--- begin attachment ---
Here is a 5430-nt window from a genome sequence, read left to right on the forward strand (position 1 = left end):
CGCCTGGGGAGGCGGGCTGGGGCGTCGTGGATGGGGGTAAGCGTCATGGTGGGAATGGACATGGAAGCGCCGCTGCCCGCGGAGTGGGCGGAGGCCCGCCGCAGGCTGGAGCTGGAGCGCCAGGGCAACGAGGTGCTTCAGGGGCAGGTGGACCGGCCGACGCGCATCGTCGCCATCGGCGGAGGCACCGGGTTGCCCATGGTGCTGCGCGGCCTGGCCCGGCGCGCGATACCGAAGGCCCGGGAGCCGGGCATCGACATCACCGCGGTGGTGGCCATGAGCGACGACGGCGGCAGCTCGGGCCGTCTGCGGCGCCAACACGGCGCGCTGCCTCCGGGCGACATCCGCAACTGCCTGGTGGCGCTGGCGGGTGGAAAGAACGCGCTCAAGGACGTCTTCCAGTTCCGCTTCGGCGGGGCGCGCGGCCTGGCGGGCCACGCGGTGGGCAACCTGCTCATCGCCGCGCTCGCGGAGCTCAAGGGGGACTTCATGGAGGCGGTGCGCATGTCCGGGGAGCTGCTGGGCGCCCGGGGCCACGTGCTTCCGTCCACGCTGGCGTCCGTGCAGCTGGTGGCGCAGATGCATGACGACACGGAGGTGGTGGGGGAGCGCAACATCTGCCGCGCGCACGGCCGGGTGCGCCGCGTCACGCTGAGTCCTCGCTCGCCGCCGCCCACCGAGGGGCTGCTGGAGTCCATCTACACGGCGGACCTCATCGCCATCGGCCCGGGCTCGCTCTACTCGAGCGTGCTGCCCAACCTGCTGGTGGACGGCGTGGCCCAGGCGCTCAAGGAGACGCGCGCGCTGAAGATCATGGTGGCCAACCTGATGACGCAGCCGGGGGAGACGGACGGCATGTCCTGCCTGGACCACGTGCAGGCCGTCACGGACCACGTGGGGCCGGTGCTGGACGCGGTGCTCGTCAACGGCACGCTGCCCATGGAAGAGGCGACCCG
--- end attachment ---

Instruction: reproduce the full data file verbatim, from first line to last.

Here is a 5430-nt window from a genome sequence, read left to right on the forward strand (position 1 = left end):
CGCCTGGGGAGGCGGGCTGGGGCGTCGTGGATGGGGGTAAGCGTCATGGTGGGAATGGACATGGAAGCGCCGCTGCCCGCGGAGTGGGCGGAGGCCCGCCGCAGGCTGGAGCTGGAGCGCCAGGGCAACGAGGTGCTTCAGGGGCAGGTGGACCGGCCGACGCGCATCGTCGCCATCGGCGGAGGCACCGGGTTGCCCATGGTGCTGCGCGGCCTGGCCCGGCGCGCGATACCGAAGGCCCGGGAGCCGGGCATCGACATCACCGCGGTGGTGGCCATGAGCGACGACGGCGGCAGCTCGGGCCGTCTGCGGCGCCAACACGGCGCGCTGCCTCCGGGCGACATCCGCAACTGCCTGGTGGCGCTGGCGGGTGGAAAGAACGCGCTCAAGGACGTCTTCCAGTTCCGCTTCGGCGGGGCGCGCGGCCTGGCGGGCCACGCGGTGGGCAACCTGCTCATCGCCGCGCTCGCGGAGCTCAAGGGGGACTTCATGGAGGCGGTGCGCATGTCCGGGGAGCTGCTGGGCGCCCGGGGCCACGTGCTTCCGTCCACGCTGGCGTCCGTGCAGCTGGTGGCGCAGATGCATGACGACACGGAGGTGGTGGGGGAGCGCAACATCTGCCGCGCGCACGGCCGGGTGCGCCGCGTCACGCTGAGTCCTCGCTCGCCGCCGCCCACCGAGGGGCTGCTGGAGTCCATCTACACGGCGGACCTCATCGCCATCGGCCCGGGCTCGCTCTACTCGAGCGTGCTGCCCAACCTGCTGGTGGACGGCGTGGCCCAGGCGCTCAAGGAGACGCGCGCGCTGAAGATCATGGTGGCCAACCTGATGACGCAGCCGGGGGAGACGGACGGCATGTCCTGCCTGGACCACGTGCAGGCCGTCACGGACCACGTGGGGCCGGTGCTGGACGCGGTGCTCGTCAACGGCACGCTGCCCATGGAAGAGGCGACCCG